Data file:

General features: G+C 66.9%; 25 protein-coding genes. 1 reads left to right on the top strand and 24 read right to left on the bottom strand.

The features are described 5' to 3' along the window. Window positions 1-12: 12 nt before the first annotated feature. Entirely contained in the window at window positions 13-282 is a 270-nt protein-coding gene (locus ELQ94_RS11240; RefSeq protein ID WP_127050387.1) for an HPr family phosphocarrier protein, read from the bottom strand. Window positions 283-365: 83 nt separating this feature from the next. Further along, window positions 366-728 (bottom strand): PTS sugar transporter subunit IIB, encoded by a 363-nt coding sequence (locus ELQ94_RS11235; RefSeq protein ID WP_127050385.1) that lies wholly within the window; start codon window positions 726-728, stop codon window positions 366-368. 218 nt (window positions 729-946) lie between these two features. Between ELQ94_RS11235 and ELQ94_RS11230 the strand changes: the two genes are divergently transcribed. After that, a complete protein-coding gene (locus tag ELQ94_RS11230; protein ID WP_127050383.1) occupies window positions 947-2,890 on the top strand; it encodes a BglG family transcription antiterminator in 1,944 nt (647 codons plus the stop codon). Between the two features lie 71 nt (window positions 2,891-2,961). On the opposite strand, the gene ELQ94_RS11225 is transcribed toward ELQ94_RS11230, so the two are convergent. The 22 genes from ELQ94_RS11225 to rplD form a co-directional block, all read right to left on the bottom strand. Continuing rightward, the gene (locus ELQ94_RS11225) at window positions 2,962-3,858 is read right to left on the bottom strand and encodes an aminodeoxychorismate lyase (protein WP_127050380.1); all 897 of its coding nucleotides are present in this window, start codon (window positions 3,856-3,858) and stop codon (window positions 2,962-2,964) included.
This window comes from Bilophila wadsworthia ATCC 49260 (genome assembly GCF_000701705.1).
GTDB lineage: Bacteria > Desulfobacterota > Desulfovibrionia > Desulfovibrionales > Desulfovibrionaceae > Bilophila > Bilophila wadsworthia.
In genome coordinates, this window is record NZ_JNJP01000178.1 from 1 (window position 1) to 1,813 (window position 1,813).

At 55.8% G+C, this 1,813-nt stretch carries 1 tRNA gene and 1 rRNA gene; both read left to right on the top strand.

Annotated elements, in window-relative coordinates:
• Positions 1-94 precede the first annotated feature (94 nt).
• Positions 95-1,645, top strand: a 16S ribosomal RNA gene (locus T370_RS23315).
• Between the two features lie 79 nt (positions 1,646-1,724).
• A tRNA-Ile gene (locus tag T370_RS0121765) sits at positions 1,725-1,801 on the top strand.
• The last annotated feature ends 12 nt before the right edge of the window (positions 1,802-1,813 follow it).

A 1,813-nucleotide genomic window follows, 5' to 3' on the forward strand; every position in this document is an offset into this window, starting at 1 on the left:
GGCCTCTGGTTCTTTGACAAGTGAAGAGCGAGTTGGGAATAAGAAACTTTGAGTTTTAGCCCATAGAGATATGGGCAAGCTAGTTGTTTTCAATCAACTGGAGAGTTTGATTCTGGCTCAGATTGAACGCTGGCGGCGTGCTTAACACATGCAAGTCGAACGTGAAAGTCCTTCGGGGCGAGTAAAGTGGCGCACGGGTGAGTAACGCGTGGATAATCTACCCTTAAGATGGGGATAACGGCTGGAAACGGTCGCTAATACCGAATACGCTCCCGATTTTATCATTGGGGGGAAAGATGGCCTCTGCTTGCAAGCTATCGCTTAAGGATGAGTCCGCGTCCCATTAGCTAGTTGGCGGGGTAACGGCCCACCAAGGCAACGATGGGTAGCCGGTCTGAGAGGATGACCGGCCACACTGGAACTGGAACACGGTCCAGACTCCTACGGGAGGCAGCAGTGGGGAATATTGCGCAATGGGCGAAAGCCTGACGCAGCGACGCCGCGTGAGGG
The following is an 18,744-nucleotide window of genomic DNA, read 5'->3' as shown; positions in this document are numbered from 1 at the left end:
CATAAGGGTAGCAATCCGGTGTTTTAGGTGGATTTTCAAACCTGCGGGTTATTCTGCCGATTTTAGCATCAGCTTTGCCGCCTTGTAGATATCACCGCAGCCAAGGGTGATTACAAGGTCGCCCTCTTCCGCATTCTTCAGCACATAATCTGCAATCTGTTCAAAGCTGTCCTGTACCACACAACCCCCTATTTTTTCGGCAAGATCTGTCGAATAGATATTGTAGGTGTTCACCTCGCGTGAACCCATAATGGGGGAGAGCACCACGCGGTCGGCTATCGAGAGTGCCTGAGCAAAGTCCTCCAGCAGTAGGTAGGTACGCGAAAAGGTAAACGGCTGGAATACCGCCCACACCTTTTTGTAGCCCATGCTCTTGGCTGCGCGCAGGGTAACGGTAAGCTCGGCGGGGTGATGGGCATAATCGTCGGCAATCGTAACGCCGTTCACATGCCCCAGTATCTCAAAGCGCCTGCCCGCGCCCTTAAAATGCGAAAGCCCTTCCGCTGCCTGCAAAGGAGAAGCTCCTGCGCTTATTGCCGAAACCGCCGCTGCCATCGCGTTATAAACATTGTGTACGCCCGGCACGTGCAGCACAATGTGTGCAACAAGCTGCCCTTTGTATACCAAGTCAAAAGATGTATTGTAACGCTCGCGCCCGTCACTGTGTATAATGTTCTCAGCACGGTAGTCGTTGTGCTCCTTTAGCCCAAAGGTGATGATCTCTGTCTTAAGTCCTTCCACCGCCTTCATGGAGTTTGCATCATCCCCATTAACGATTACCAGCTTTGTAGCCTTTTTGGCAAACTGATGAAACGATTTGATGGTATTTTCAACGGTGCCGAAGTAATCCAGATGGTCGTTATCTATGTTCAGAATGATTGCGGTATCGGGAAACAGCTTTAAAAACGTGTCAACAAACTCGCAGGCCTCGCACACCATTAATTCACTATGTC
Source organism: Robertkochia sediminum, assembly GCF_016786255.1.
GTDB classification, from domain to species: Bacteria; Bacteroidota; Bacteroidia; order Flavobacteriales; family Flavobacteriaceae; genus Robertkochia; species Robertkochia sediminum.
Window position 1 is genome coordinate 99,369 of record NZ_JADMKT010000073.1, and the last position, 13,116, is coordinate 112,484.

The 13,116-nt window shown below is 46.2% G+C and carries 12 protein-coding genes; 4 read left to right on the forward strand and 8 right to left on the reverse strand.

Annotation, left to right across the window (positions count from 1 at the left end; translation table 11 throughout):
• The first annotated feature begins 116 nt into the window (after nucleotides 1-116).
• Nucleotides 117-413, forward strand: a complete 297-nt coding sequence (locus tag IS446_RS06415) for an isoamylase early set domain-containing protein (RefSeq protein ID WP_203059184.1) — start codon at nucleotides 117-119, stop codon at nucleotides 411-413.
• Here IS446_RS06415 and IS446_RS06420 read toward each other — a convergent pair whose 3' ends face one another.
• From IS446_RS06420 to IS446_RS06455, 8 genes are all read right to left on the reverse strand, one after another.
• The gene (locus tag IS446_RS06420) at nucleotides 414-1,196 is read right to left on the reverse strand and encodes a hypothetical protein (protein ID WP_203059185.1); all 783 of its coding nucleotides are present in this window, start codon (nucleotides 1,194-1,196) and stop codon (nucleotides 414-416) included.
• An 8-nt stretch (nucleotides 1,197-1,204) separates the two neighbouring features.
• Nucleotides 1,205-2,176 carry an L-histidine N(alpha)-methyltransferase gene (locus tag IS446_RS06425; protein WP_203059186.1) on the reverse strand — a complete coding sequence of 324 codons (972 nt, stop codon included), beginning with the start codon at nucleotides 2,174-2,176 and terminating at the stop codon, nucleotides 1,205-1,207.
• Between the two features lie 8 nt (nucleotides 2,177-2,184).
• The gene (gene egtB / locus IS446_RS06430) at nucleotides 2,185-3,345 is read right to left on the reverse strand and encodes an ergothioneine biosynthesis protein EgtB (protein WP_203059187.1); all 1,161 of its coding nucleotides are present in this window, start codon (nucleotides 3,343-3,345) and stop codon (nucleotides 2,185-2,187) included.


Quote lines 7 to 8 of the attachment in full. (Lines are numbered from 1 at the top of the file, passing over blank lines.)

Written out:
Annotated elements, in window-relative coordinates:
• Positions 1-94 precede the first annotated feature (94 nt).